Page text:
With 39 confirmed victories to his credit, Major John Gilmour is also recognised as the joint highest scoring pilot on the Martinsyde G.100 Elephant, an unusual score given the poor performance of this aircraft in one-on-one combat. He was awarded the DSO, MC and 2 Bars during the course of his flying career and in 1917 was posted to 65 Squadron as Flight Commander flying Sopwith Camels. On 1st July 1918, he downed three Fokker D.VIIs, a Pfalz and an Albatros D.V in the space of just 45 minutes. In 1918 he was promoted to the rank of major and posted to command 28 Squadron in Italy, staying with the trusty Camel, but he did not add further to his score, although his final un-confirmed total may have been as high as 44. He is depicted here claiming his second kill on 24th September 1916 when he destroyed a Fokker E.1 whilst flying Elephant No 7284.

Collector's Postcard - Restricted Initial Print Run of 100 cards.

Postcard size 6 inches x 4 inches (15cm x 10cm)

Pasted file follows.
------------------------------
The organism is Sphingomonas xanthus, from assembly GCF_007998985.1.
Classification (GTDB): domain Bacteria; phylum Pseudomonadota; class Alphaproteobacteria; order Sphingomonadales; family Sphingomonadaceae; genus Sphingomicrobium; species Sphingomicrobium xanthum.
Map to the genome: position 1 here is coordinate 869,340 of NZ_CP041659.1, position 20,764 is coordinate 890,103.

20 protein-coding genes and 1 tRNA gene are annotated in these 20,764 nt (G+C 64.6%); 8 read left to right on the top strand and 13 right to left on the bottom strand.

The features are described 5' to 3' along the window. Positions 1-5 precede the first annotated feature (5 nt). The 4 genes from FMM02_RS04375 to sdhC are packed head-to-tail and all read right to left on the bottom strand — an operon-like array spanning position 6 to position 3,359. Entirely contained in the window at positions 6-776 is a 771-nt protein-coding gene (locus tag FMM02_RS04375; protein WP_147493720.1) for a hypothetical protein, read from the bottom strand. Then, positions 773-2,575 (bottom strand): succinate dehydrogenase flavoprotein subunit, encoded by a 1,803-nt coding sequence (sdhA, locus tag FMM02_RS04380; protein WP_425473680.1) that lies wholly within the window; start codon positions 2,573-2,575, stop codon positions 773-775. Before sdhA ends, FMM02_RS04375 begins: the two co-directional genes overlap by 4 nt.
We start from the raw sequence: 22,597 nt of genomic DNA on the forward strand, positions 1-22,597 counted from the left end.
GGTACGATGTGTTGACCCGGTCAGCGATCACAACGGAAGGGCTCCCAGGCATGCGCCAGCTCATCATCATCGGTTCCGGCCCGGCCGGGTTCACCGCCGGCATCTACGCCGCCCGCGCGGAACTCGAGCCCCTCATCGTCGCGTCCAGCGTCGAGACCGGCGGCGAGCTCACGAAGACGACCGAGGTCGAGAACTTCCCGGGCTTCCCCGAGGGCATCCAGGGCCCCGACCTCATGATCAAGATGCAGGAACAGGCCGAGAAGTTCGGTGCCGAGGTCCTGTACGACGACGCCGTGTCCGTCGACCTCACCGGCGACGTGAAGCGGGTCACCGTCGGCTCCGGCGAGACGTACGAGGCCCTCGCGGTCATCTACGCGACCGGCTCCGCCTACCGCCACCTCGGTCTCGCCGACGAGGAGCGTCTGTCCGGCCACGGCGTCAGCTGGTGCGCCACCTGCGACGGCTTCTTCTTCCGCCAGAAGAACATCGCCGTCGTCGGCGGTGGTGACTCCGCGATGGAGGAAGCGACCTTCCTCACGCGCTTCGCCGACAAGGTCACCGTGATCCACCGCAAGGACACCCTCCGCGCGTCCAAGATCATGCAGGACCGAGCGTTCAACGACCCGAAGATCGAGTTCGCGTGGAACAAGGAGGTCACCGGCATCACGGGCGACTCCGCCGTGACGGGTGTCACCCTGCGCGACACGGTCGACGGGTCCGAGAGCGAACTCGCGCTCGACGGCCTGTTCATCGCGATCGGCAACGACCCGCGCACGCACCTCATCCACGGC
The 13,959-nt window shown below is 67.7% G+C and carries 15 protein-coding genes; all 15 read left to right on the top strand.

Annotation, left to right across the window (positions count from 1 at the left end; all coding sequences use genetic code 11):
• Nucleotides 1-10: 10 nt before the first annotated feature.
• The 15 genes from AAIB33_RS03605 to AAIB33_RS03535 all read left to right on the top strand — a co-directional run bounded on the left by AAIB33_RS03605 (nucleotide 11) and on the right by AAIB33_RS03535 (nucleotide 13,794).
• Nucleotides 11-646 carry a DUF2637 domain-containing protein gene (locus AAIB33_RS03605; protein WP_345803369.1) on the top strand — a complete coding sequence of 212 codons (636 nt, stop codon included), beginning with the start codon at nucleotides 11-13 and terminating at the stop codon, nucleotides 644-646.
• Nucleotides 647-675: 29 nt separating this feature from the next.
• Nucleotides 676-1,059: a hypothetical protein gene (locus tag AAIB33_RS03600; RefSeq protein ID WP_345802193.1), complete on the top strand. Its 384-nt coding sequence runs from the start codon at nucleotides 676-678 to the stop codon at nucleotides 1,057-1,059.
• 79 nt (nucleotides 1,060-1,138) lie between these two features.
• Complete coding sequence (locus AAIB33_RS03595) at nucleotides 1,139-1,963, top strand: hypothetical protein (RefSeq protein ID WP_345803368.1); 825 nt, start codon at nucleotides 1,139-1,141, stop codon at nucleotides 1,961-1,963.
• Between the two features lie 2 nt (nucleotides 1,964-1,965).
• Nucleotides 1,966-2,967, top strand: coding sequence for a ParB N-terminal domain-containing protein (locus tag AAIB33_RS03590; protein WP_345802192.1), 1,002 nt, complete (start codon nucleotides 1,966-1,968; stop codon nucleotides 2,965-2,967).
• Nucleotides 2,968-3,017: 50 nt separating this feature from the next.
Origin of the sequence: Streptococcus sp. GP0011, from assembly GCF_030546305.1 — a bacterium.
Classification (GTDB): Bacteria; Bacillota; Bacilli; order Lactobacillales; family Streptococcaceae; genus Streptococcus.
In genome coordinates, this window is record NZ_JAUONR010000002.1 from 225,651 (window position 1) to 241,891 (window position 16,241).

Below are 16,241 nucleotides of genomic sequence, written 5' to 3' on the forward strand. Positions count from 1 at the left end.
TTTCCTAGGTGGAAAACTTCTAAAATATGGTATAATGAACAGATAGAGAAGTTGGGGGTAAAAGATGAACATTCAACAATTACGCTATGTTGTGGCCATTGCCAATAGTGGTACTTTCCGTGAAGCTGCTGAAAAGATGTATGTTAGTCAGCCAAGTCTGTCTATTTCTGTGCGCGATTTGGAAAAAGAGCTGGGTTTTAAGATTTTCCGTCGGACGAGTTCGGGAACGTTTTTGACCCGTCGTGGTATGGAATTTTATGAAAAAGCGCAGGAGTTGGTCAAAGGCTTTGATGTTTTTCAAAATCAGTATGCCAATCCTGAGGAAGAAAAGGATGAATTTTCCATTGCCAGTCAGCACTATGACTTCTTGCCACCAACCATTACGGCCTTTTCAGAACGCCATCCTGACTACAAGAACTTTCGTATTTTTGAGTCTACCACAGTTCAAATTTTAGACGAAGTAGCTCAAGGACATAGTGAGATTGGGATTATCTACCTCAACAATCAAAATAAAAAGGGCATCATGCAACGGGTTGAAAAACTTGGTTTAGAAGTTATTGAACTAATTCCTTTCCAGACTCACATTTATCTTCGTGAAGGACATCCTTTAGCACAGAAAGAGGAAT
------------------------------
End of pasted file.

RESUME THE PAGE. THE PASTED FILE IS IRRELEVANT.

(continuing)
Item #2 - Click to view individual item

DHM1764PC. Captain Andrew Beauchamp-Proctor by Ivan Berryman.

Standing just five feet two inches tall, Andrew Beauchamp-Proctor had to have his SE5a specially modified to accommodate his small stature, but the diminutive South African was a giant in the air, claiming a total of 54 victories before the end of the war, many of them observation balloons which made him one of the top balloon-busting aces of the RFC. But many aircraft fell to his guns, too, as here when on 21st August 1918 he claimed an Albatros C-Type as victory number 34 whilst flying D6856 of 84 Squadron.

Collector's Postcard - Restricted Initial Print Run of 100 cards.

Postcard size 6 inches x 4 inches (15cm x 10cm)


Item #3 - Click to view individual item

DHM1756PC. Major Arthur Coningham by Ivan Berryman.

Australian by birth and serving with the New Zealand army in the middle east at the outbreak of World War 1, Arthur Coningham joined the RFC in 1917 and was posted to 32 Squadron, flying DH.2s, as depicted here. It was in such a machine that Coningham scored the first of his 14 victories, sending down a German two seater over Ervillers. He survived the war and was made AOC Desert Air Force in 1941 before taking command of 2nd Tactical Air Force until the Second World War's end whereupon he became Air Marshal and was awarded a knighthood. He died in January 1948.